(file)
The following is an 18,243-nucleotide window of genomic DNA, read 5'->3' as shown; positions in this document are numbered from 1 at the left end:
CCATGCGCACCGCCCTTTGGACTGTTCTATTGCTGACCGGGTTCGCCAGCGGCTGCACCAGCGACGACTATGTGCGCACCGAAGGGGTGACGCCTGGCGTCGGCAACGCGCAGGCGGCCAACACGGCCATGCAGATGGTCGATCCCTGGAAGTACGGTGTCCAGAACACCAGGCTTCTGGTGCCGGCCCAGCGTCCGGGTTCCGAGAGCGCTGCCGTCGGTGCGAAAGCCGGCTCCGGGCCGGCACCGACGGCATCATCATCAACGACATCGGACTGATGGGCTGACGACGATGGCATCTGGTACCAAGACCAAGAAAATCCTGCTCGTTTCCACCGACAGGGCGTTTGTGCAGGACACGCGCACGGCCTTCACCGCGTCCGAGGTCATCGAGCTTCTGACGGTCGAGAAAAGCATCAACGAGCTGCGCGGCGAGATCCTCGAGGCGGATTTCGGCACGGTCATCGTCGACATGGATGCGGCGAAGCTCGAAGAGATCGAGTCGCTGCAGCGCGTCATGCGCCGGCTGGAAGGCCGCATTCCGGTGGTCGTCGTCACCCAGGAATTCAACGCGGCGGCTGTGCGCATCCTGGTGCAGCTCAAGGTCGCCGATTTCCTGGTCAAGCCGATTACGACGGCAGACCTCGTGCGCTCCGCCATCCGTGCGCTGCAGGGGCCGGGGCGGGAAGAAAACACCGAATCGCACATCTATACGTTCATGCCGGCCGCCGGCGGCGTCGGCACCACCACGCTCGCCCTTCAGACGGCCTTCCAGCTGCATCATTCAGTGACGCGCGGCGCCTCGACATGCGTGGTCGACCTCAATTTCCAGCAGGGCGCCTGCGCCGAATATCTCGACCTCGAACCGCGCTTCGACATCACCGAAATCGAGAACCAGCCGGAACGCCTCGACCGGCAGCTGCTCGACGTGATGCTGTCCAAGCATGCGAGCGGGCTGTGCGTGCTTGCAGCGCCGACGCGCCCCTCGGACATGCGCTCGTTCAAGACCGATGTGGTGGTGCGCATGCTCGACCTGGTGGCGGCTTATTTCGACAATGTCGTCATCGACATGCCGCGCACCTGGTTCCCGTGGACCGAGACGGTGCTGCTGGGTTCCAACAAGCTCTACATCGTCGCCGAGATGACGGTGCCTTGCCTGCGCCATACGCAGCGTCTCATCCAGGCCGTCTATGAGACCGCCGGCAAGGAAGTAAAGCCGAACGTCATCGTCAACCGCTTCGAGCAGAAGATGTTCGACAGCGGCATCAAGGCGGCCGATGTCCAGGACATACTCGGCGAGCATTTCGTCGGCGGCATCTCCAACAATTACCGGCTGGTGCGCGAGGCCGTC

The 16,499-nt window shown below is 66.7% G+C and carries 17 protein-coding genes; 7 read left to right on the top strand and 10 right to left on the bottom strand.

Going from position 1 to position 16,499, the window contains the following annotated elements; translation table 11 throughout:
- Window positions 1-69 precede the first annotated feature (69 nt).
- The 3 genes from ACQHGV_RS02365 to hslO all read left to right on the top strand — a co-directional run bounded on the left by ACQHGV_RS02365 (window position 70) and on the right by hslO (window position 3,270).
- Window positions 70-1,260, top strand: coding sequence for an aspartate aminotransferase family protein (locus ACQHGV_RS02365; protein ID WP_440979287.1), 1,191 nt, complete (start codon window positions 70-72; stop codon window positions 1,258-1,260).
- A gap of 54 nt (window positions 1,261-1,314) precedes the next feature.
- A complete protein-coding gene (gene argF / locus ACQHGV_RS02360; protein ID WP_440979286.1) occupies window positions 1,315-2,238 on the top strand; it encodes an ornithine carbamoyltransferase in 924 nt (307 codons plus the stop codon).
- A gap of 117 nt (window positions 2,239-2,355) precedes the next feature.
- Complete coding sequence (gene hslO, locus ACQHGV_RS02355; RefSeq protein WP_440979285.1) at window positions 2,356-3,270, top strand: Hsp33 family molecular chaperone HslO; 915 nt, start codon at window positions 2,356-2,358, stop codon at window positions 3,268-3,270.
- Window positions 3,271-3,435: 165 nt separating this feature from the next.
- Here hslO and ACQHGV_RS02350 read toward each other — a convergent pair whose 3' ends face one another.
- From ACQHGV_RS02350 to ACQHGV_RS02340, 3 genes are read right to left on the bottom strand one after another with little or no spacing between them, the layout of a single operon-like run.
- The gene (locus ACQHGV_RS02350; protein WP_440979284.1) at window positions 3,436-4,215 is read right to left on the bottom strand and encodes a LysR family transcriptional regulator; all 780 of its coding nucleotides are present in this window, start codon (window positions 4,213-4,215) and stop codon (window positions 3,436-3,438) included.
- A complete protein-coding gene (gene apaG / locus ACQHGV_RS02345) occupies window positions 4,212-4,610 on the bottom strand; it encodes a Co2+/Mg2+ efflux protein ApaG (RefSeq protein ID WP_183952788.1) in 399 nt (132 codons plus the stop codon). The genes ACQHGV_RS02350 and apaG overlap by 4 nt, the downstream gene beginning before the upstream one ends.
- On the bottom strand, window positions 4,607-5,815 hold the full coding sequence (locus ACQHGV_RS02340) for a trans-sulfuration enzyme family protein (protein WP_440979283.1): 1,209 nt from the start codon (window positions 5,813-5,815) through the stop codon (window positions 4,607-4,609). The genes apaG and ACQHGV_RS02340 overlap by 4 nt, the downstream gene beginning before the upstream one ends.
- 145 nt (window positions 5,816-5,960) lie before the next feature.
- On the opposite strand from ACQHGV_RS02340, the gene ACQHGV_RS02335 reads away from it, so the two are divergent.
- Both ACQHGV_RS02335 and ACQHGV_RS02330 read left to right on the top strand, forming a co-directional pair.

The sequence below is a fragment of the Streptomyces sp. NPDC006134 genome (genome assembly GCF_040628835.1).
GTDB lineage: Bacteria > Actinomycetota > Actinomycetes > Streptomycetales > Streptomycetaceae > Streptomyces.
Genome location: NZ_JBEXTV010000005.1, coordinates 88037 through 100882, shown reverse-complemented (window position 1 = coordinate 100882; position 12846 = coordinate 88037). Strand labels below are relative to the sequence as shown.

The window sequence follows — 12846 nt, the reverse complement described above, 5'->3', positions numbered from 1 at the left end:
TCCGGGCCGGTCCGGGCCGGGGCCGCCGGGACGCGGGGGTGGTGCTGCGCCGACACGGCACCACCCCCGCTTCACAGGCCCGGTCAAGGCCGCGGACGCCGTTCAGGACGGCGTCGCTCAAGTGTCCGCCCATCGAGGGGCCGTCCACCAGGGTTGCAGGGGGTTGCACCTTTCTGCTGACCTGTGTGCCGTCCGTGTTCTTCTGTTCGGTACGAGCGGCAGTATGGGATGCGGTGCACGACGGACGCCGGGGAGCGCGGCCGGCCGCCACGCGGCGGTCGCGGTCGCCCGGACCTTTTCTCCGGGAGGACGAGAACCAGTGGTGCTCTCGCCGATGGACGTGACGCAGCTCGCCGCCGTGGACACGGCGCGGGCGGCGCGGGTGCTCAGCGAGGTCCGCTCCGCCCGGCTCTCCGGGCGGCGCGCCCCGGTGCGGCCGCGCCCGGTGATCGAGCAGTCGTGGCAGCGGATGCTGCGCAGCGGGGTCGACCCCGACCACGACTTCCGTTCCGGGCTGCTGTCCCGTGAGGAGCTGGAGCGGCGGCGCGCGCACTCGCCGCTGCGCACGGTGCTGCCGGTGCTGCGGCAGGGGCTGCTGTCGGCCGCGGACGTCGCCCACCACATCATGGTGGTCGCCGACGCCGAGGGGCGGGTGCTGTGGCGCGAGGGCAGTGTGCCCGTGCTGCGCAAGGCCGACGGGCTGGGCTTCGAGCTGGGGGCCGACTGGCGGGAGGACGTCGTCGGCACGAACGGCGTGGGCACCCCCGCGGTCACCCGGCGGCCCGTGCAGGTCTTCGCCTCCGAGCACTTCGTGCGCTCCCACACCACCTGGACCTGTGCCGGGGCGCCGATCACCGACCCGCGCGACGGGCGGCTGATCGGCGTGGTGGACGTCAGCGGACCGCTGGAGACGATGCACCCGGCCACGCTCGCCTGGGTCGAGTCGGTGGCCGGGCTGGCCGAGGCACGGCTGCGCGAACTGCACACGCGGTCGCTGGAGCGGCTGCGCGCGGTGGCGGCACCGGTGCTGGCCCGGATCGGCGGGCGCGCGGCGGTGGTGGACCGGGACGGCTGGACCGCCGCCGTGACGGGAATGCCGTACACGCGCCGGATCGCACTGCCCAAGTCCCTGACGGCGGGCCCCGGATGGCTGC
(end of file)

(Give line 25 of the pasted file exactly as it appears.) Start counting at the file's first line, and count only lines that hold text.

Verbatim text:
TCCGGGCCGGTCCGGGCCGGGGCCGCCGGGACGCGGGGGTGGTGCTGCGCCGACACGGCACCACCCCCGCTTCACAGGCCCGGTCAAGGCCGCGGACGCCGTTCAGGACGGCGTCGCTCAAGTGTCCGCCCATCGAGGGGCCGTCCACCAGGGTTGCAGGGGGTTGCACCTTTCTGCTGACCTGTGTGCCGTCCGTGTTCTTCTGTTCGGTACGAGCGGCAGTATGGGATGCGGTGCACGACGGACGCCGGGGAGCGCGGCCGGCCGCCACGCGGCGGTCGCGGTCGCCCGGACCTTTTCTCCGGGAGGACGAGAACCAGTGGTGCTCTCGCCGATGGACGTGACGCAGCTCGCCGCCGTGGACACGGCGCGGGCGGCGCGGGTGCTCAGCGAGGTCCGCTCCGCCCGGCTCTCCGGGCGGCGCGCCCCGGTGCGGCCGCGCCCGGTGATCGAGCAGTCGTGGCAGCGGATGCTGCGCAGCGGGGTCGACCCCGACCACGACTTCCGTTCCGGGCTGCTGTCCCGTGAGGAGCTGGAGCGGCGGCGCGCGCACTCGCCGCTGCGCACGGTGCTGCCGGTGCTGCGGCAGGGGCTGCTGTCGGCCGCGGACGTCGCCCACCACATCATGGTGGTCGCCGACGCCGAGGGGCGGGTGCTGTGGCGCGAGGGCAGTGTGCCCGTGCTGCGCAAGGCCGACGGGCTGGGCTTCGAGCTGGGGGCCGACTGGCGGGAGGACGTCGTCGGCACGAACGGCGTGGGCACCCCCGCGGTCACCCGGCGGCCCGTGCAGGTCTTCGCCTCCGAGCACTTCGTGCGCTCCCACACCACCTGGACCTGTGCCGGGGCGCCGATCACCGACCCGCGCGACGGGCGGCTGATCGGCGTGGTGGACGTCAGCGGACCGCTGGAGACGATGCACCCGGCCACGCTCGCCTGGGTCGAGTCGGTGGCCGGGCTGGCCGAGGCACGGCTGCGCGAACTGCACACGCGGTCGCTGGAGCGGCTGCGCGCGGTGGCGGCACCGGTGCTGGCCCGGATCGGCGGGCGCGCGGCGGTGGTGGACCGGGACGGCTGGACCGCCGCCGTGACGGGAATGCCGTACACGCGCCGGATCGCACTGCCCAAGTCCCTGACGGCGGGCCCCGGATGGCTGC